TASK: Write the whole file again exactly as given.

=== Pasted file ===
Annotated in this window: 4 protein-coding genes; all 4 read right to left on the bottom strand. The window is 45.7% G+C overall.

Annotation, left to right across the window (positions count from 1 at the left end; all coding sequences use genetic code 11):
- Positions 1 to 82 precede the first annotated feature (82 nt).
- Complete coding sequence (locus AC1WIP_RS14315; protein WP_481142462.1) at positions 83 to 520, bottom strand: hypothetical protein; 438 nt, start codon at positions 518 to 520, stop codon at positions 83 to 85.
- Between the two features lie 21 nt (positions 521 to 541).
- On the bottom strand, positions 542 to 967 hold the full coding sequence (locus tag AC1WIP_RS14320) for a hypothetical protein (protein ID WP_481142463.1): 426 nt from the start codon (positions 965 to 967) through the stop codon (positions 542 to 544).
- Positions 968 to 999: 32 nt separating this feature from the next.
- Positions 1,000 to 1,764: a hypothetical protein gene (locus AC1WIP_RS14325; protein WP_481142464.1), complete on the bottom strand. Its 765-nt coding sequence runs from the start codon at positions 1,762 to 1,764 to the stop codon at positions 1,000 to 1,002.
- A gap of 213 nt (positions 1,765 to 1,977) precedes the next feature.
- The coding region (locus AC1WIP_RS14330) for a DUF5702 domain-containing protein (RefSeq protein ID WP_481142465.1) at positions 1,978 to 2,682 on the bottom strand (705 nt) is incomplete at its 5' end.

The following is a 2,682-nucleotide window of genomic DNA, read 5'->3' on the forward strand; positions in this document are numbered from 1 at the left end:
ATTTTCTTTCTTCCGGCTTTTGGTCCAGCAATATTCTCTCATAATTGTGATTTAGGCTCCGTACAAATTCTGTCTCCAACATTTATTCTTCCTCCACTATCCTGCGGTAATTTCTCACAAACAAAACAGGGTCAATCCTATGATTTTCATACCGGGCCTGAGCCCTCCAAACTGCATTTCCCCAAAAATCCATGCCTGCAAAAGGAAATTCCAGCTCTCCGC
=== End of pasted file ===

Annotated in this window: 4 protein-coding genes; all 4 read right to left on the bottom strand. The window is 45.7% G+C overall.

Annotation, left to right across the window (positions count from 1 at the left end; all coding sequences use genetic code 11):
- Positions 1 to 82 precede the first annotated feature (82 nt).
- Complete coding sequence (locus AC1WIP_RS14315; protein WP_481142462.1) at positions 83 to 520, bottom strand: hypothetical protein; 438 nt, start codon at positions 518 to 520, stop codon at positions 83 to 85.
- Between the two features lie 21 nt (positions 521 to 541).
- On the bottom strand, positions 542 to 967 hold the full coding sequence (locus tag AC1WIP_RS14320) for a hypothetical protein (protein ID WP_481142463.1): 426 nt from the start codon (positions 965 to 967) through the stop codon (positions 542 to 544).
- Positions 968 to 999: 32 nt separating this feature from the next.
- Positions 1,000 to 1,764: a hypothetical protein gene (locus AC1WIP_RS14325; protein WP_481142464.1), complete on the bottom strand. Its 765-nt coding sequence runs from the start codon at positions 1,762 to 1,764 to the stop codon at positions 1,000 to 1,002.
- A gap of 213 nt (positions 1,765 to 1,977) precedes the next feature.
- The coding region (locus AC1WIP_RS14330) for a DUF5702 domain-containing protein (RefSeq protein ID WP_481142465.1) at positions 1,978 to 2,682 on the bottom strand (705 nt) is incomplete at its 5' end.

The following is a 2,682-nucleotide window of genomic DNA, read 5'->3' on the forward strand; positions in this document are numbered from 1 at the left end:
ATTTTCTTTCTTCCGGCTTTTGGTCCAGCAATATTCTCTCATAATTGTGATTTAGGCTCCGTACAAATTCTGTCTCCAACATTTATTCTTCCTCCACTATCCTGCGGTAATTTCTCACAAACAAAACAGGGTCAATCCTATGATTTTCATACCGGGCCTGAGCCCTCCAAACTGCATTTCCCCAAAAATCCATGCCTGCAAAAGGAAATTCCAGCTCTCCGC